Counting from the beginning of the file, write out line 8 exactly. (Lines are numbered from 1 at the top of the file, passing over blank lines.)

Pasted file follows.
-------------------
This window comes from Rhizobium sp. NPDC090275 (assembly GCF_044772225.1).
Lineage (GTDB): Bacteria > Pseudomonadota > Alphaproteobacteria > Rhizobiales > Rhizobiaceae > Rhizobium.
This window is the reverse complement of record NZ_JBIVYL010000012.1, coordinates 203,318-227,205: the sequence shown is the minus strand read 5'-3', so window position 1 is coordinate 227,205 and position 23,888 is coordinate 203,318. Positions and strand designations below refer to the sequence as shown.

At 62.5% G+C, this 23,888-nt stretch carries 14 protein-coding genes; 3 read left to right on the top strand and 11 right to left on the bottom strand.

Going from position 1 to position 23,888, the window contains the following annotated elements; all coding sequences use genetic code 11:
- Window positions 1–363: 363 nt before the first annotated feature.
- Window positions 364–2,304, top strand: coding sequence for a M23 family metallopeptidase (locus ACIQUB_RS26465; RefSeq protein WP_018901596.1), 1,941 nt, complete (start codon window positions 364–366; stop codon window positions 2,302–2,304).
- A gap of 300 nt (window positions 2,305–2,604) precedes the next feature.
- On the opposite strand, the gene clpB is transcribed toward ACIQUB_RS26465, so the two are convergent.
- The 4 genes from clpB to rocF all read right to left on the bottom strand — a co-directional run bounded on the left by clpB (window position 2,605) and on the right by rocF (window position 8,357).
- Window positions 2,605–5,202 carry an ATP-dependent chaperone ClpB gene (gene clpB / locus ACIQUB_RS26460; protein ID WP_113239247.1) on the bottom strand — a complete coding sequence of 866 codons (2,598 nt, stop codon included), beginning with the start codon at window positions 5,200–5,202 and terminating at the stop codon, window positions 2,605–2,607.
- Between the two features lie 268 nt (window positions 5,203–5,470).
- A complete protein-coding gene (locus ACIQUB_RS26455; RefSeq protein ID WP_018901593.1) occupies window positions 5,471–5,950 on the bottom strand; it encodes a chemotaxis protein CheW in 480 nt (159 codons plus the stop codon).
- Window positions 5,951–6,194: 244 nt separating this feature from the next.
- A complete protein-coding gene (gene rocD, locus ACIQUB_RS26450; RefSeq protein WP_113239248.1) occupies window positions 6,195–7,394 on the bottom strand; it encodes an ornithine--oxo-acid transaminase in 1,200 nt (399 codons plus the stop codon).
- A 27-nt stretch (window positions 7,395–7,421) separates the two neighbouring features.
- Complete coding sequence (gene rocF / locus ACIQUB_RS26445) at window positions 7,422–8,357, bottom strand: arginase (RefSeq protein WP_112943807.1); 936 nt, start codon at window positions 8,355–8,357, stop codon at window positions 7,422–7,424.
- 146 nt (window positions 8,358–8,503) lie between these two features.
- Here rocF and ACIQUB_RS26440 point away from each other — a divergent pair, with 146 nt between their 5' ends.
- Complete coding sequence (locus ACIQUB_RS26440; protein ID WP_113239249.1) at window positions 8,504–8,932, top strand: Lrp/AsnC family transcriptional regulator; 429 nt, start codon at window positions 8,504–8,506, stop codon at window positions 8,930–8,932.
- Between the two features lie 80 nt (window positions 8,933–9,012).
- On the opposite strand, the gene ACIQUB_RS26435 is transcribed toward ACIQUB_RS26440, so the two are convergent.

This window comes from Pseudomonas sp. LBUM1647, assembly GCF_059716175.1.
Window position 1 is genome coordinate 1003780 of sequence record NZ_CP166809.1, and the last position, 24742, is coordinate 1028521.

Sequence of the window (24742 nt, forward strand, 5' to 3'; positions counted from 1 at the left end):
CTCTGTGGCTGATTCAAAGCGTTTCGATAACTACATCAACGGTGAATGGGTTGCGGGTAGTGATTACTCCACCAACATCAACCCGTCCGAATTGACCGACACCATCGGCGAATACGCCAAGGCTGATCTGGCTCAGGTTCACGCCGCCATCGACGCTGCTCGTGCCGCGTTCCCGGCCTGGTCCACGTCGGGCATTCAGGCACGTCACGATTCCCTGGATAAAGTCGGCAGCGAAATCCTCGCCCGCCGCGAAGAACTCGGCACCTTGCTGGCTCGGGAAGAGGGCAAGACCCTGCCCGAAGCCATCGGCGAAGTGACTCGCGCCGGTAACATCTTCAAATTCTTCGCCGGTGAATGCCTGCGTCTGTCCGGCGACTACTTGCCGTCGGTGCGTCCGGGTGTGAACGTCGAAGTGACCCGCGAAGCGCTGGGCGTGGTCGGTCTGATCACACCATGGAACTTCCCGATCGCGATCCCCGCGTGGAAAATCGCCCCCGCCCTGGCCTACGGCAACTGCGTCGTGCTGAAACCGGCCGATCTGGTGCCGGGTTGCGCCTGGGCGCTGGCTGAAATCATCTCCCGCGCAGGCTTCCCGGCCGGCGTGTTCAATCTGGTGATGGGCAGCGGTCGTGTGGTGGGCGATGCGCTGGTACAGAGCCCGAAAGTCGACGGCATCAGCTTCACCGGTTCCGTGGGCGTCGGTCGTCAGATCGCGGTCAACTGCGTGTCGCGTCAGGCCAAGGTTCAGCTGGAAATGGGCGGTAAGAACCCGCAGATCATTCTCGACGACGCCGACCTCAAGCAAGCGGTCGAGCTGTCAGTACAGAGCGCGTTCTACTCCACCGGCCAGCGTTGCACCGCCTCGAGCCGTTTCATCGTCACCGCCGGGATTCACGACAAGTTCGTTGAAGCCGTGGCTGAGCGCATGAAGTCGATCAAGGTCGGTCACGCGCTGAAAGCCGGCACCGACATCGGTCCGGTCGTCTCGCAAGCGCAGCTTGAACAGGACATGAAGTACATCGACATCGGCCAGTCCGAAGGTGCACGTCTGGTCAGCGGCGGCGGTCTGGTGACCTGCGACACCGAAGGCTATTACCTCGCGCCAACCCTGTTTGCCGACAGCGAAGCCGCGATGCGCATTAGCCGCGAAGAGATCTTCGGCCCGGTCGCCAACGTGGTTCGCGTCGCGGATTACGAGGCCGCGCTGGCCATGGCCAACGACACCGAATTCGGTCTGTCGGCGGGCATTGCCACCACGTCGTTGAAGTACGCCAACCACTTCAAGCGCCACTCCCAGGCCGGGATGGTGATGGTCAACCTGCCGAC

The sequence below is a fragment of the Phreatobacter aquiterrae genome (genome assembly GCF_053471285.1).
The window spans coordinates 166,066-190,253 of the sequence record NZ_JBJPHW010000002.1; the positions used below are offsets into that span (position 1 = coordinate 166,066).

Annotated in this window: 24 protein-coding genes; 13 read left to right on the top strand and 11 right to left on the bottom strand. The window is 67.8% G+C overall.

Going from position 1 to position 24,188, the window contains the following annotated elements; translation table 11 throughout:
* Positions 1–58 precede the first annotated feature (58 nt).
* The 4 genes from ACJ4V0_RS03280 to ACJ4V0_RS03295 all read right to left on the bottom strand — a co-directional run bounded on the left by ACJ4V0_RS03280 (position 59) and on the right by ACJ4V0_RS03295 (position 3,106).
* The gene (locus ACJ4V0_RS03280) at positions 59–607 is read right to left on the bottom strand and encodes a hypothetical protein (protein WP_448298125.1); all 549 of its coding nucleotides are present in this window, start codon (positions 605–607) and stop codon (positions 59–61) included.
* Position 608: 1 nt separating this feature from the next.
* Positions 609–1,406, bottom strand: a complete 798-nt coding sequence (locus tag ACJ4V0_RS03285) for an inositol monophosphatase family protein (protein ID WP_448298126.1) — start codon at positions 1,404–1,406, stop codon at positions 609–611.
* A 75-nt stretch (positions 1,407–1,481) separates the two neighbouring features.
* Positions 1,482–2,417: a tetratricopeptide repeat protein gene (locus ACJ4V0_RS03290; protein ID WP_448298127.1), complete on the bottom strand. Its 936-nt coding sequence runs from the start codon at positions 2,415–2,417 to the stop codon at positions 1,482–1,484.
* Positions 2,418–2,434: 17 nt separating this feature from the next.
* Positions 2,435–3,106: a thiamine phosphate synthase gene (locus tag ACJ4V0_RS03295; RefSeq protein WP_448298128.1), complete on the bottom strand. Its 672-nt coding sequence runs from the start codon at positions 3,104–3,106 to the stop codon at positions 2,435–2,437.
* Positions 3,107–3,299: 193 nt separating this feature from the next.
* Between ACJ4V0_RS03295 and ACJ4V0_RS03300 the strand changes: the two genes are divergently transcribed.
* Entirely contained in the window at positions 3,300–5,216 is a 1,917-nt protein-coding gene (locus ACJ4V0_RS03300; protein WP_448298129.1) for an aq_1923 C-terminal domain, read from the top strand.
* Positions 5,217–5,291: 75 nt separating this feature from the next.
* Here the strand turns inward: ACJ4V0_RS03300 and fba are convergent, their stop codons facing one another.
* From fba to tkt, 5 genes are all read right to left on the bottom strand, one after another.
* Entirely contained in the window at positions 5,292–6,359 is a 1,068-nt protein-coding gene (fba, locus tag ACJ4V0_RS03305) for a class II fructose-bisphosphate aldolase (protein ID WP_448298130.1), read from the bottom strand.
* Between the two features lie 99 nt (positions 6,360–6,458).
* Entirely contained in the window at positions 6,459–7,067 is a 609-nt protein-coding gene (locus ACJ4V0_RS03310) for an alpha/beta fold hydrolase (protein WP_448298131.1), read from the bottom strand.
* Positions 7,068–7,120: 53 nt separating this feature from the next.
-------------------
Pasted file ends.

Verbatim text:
- A gap of 300 nt (window positions 2,305–2,604) precedes the next feature.